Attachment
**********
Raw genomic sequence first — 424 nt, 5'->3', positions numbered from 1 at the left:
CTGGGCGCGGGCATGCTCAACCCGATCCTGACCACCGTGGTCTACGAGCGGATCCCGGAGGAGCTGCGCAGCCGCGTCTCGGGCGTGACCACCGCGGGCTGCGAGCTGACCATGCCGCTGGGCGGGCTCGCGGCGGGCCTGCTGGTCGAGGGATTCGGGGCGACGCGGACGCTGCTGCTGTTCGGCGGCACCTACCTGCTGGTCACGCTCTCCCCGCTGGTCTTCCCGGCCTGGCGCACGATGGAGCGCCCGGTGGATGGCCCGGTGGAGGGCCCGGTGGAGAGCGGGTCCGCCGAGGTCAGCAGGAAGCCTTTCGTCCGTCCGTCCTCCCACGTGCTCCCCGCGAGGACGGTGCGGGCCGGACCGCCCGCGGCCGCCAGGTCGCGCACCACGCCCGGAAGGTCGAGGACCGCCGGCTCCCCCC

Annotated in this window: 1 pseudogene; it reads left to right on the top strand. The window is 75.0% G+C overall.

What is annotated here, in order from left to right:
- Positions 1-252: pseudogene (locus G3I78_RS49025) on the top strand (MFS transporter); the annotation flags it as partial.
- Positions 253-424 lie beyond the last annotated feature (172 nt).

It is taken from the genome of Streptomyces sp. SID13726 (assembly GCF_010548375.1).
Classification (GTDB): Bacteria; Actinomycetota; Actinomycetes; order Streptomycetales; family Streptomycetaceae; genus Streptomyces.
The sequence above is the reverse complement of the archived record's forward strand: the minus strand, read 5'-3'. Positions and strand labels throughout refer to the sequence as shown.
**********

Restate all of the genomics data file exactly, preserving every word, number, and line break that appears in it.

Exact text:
Raw genomic sequence first — 424 nt, 5'->3', positions numbered from 1 at the left:
CTGGGCGCGGGCATGCTCAACCCGATCCTGACCACCGTGGTCTACGAGCGGATCCCGGAGGAGCTGCGCAGCCGCGTCTCGGGCGTGACCACCGCGGGCTGCGAGCTGACCATGCCGCTGGGCGGGCTCGCGGCGGGCCTGCTGGTCGAGGGATTCGGGGCGACGCGGACGCTGCTGCTGTTCGGCGGCACCTACCTGCTGGTCACGCTCTCCCCGCTGGTCTTCCCGGCCTGGCGCACGATGGAGCGCCCGGTGGATGGCCCGGTGGAGGGCCCGGTGGAGAGCGGGTCCGCCGAGGTCAGCAGGAAGCCTTTCGTCCGTCCGTCCTCCCACGTGCTCCCCGCGAGGACGGTGCGGGCCGGACCGCCCGCGGCCGCCAGGTCGCGCACCACGCCCGGAAGGTCGAGGACCGCCGGCTCCCCCC

Annotated in this window: 1 pseudogene; it reads left to right on the top strand. The window is 75.0% G+C overall.

What is annotated here, in order from left to right:
- Positions 1-252: pseudogene (locus G3I78_RS49025) on the top strand (MFS transporter); the annotation flags it as partial.
- Positions 253-424 lie beyond the last annotated feature (172 nt).

It is taken from the genome of Streptomyces sp. SID13726 (assembly GCF_010548375.1).
Classification (GTDB): Bacteria; Actinomycetota; Actinomycetes; order Streptomycetales; family Streptomycetaceae; genus Streptomyces.
The sequence above is the reverse complement of the archived record's forward strand: the minus strand, read 5'-3'. Positions and strand labels throughout refer to the sequence as shown.